Esther Manito sustains a near hour long uninterrupted rant. And seeing as it is eventually revealed that her latest solo show Hell Has No Fury explores the double standard that what in women is seen as anger yet in men is defined as passion, she has plenty to be querulous over. And here's the rub, when the world makes Manito angry... you'll like her when she's angry.
A tale of overbearing West Ham fans on the tube takes a twisty exit into unpredictable laughter. A personal calamity on a Tough Mudder course edges towards mortification as Manito inflicts on herself an unexpected handicap in the gusset area. A casting for an idealised mum in a car advert throws a young director into questioning his limited stereotypes after witnessing the comedian's realistic interpretation of the role. Her heartfelt recounting of a GP's knee jerk reactions to her ailments now she's a woman who has hit forty had bonus topicality when told on the very day that newscaster Naga Munchetty gave public evidence of a similar form of gaslighting by her health professional. All told with great vengeance and furious... well... passion.
A maximalist performer, it is hopefully fair to say Manito's discombobulating stage presence owes a nod or three to Jessica Fostekew. There's the full use of the space; from leaning intrusively into the front rows to tactile stroking of the backdrop. The symphony of noises shift from cutesy baby talk to near incoherent gasping and snorting within sentences. If you are going to match another current performer in terms of stage use and modulation of voice I can think of no better comedian than Fostekew to echo in terms of craft. The comparison is praise and a like-for-like recommendation.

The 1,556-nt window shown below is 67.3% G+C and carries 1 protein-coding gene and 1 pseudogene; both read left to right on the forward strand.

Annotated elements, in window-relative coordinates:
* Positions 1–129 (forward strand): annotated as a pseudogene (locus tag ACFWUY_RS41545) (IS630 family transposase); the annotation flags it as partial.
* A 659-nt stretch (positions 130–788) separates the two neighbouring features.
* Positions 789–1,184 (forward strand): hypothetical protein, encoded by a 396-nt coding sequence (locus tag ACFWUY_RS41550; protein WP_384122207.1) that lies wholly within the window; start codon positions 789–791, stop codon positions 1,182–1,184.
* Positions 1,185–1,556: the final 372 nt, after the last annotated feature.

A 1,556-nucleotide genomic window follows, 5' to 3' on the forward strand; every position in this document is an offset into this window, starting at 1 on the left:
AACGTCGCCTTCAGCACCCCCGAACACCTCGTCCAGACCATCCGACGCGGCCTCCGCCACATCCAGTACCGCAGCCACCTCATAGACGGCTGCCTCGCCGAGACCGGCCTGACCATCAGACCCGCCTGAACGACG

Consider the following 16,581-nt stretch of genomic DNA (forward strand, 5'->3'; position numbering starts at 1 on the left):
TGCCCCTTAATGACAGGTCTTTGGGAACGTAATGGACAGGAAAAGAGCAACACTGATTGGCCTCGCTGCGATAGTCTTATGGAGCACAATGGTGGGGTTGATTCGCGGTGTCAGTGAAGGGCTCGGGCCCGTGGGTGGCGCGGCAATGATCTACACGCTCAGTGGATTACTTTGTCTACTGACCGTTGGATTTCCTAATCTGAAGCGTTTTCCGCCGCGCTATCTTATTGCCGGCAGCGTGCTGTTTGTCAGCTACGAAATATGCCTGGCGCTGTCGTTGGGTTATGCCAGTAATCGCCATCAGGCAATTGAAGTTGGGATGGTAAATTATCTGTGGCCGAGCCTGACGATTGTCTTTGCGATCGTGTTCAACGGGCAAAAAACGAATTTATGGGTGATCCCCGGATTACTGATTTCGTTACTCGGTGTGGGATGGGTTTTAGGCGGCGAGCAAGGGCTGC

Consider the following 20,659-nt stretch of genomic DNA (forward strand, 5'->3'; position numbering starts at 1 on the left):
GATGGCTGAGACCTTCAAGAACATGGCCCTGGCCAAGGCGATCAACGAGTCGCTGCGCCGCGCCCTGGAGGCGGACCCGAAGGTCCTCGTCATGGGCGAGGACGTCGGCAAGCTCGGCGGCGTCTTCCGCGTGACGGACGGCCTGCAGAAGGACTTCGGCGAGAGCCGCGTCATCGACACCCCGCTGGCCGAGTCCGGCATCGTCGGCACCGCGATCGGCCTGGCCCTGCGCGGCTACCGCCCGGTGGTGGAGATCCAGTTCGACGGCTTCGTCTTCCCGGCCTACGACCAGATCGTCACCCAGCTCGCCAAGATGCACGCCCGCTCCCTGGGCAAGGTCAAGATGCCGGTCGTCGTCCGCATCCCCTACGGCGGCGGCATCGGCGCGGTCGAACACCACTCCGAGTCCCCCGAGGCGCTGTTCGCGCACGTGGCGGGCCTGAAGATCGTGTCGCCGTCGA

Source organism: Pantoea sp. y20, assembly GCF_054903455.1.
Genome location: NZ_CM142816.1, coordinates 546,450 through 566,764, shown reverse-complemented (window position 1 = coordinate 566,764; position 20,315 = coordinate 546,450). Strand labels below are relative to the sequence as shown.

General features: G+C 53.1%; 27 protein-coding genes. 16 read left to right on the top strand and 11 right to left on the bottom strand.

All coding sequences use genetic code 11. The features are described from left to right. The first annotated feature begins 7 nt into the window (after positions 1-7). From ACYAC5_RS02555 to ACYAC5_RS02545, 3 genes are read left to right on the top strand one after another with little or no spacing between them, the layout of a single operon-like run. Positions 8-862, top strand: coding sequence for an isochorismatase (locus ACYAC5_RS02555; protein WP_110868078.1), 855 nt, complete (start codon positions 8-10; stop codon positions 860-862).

Three or so full length shows in and Manito has evolved unpredictably. Her debut, Crusade, was punchier yet her more overtly theatrical current settings are anarchic, self-possessed and crowd pleasing. Her Lebanese dad's malapropism show she can still write tight. Yet her new form relies more on the audience riding her high voltage energy. She rightly calls the weeknight Edinburgh Stand audience out a little for being tame and orderly. Her assessment was on the money. The back tables where I was sat loved her. My wife and I have divergent stand-up tastes. Natalie prefers lo-fi surrealism. I tend toward self-aware machismo. Esther Manito bridges us elegantly. We often laughed and chuckled and nodded at each other in unison. She has universal appeal for the comedy aficionados in the room.
Then I'm at "Edinburgh's Most Haunted Pub", The Banshee Labyrinth, for some Halloween improv. Now, I have always been reliably informed that Bannerman's next door was the site of most documented paranormal activity, but which poltergeist would quibble about a mere brick wall? If there is an undead regular in the vicinity I doubt it has a loyalty card for either establishment. Banshees certainly has plenty of unnatural atmosphere for The Edinburgh Horror Festival, an annual event that has always housed a prominent scary comedy strand.
Alex Staniforth's regular show Stand Up Horror is an improvised one-man tale of a zombie apocalypse. Fielding suggestions from the audience at regular intervals should conjure up a unique experience every night. We got a Friday night talk of the quite patient undead hordes slowly taking over the Royal Mile. Most of the laughter came from the gobbiest members in the room excited just to be pointed at. Their suggestions to move the story forward though rarely did.